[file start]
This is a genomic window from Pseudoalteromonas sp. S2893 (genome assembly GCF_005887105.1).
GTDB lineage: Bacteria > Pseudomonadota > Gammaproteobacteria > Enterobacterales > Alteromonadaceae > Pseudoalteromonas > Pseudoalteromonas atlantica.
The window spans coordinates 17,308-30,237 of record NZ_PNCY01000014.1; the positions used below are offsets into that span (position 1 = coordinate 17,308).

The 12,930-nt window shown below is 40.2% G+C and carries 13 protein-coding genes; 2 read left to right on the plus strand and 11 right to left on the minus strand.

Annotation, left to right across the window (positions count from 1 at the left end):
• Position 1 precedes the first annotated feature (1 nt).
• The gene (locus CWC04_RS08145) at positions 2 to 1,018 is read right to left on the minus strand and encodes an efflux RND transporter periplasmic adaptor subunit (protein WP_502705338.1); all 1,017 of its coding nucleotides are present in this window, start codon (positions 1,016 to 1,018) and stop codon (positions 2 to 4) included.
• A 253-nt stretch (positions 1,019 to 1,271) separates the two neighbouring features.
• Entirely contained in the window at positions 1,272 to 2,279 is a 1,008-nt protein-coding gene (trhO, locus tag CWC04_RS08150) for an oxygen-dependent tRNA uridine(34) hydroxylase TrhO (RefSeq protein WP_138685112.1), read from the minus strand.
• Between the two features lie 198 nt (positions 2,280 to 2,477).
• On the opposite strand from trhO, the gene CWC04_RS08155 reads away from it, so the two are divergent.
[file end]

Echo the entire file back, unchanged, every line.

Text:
This is a genomic window from Pseudoalteromonas sp. S2893 (genome assembly GCF_005887105.1).
GTDB lineage: Bacteria > Pseudomonadota > Gammaproteobacteria > Enterobacterales > Alteromonadaceae > Pseudoalteromonas > Pseudoalteromonas atlantica.
The window spans coordinates 17,308-30,237 of record NZ_PNCY01000014.1; the positions used below are offsets into that span (position 1 = coordinate 17,308).

The 12,930-nt window shown below is 40.2% G+C and carries 13 protein-coding genes; 2 read left to right on the plus strand and 11 right to left on the minus strand.

Annotation, left to right across the window (positions count from 1 at the left end):
• Position 1 precedes the first annotated feature (1 nt).
• The gene (locus CWC04_RS08145) at positions 2 to 1,018 is read right to left on the minus strand and encodes an efflux RND transporter periplasmic adaptor subunit (protein WP_502705338.1); all 1,017 of its coding nucleotides are present in this window, start codon (positions 1,016 to 1,018) and stop codon (positions 2 to 4) included.
• A 253-nt stretch (positions 1,019 to 1,271) separates the two neighbouring features.
• Entirely contained in the window at positions 1,272 to 2,279 is a 1,008-nt protein-coding gene (trhO, locus tag CWC04_RS08150) for an oxygen-dependent tRNA uridine(34) hydroxylase TrhO (RefSeq protein WP_138685112.1), read from the minus strand.
• Between the two features lie 198 nt (positions 2,280 to 2,477).
• On the opposite strand from trhO, the gene CWC04_RS08155 reads away from it, so the two are divergent.